Research Article

Parathyroid hormone related protein and hypercalcaemia in breast cancer.

BMJ 1991; 303 doi: https://doi.org/10.1136/bmj.303.6816.1506 (Published 14 December 1991) Cite this as: BMJ 1991;303:1506
  1. N J Bundred,
  2. W A Ratcliffe,
  3. R A Walker,
  4. S Coley,
  5. J M Morrison,
  6. J G Ratcliffe
  1. Department of Surgery, Selly Oak Hospital, Birmingham.

    Abstract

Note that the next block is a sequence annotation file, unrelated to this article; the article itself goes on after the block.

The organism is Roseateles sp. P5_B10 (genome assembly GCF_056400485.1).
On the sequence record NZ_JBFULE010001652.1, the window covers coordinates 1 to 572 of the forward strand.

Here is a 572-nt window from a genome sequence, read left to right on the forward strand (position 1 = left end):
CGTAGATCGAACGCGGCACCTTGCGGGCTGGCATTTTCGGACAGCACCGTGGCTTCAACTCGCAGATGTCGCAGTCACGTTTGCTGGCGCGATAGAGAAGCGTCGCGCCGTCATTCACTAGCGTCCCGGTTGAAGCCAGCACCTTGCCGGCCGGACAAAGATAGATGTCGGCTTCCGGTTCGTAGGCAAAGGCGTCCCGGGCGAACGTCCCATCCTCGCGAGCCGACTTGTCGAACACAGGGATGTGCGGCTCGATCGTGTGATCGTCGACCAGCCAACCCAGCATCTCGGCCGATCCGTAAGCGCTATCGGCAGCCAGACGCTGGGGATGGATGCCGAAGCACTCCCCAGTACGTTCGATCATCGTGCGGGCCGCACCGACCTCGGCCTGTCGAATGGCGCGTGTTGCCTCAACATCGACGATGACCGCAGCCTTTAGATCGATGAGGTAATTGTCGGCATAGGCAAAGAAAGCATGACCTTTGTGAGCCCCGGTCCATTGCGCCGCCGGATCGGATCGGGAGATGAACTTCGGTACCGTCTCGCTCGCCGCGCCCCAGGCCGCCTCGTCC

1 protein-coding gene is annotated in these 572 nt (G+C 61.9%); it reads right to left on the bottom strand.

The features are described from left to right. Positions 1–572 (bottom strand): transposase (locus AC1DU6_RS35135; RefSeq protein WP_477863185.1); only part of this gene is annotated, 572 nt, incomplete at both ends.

OBJECTIVE--To see whether parathyroid hormone related protein has a humoral role in breast cancer. DESIGN--Plasma concentrations and tumour expression of parathyroid hormone related protein were determined (by two site immunoradiometric assay and immunohistochemistry respectively) in women with breast cancer and related to the presence of bone metastases and serum calcium concentrations. SUBJECTS--Plasma concentrations of parathyroid hormone related protein were measured in 57 women with early breast cancer without apparent bone metastases, 28 women with bone metastases, and 13 women with bone metastases and hypercalcaemia. Tissue positivity for parathyroid hormone related protein was determined retrospectively in 106 primary breast tumours from women without apparent bone metastases and 72 tumours from women with bone metastases, 25 of whom subsequently developed hypercalcaemia. RESULTS--Plasma parathyroid hormone related protein concentrations were detectable (greater than 0.23 pmol/l) in 12 (92%) of the 13 hypercalcaemic patients with bone metastases compared with 10 (36%) of the 28 normocalcaemic patients with bone metastases and five (9%) of the 57 normocalcaemic patients without bone metastases. Parathyroid hormone related protein concentrations were significantly higher in hypercalcaemic than normocalcaemic patients with bone metastases. Tumour staining was positive for parathyroid hormone related protein in 22 (88%) of the 25 primary breast cancers from patients with bone metastases. Tumour staining was positive for parathyroid hormone related protein in 22 (88%) of the 25 primary breast cancers from patients with bone metastases who later developed hypercalcaemia compared with 25 (53%) of the 47 from women in this group who remained normocalcaemic and 55 (52%) of the 106 early breast cancers from women without known metastases. CONCLUSION--Tumour derived parathyroid hormone related protein may have an important humoral role in hypercalcaemia associated with metastatic breast cancer.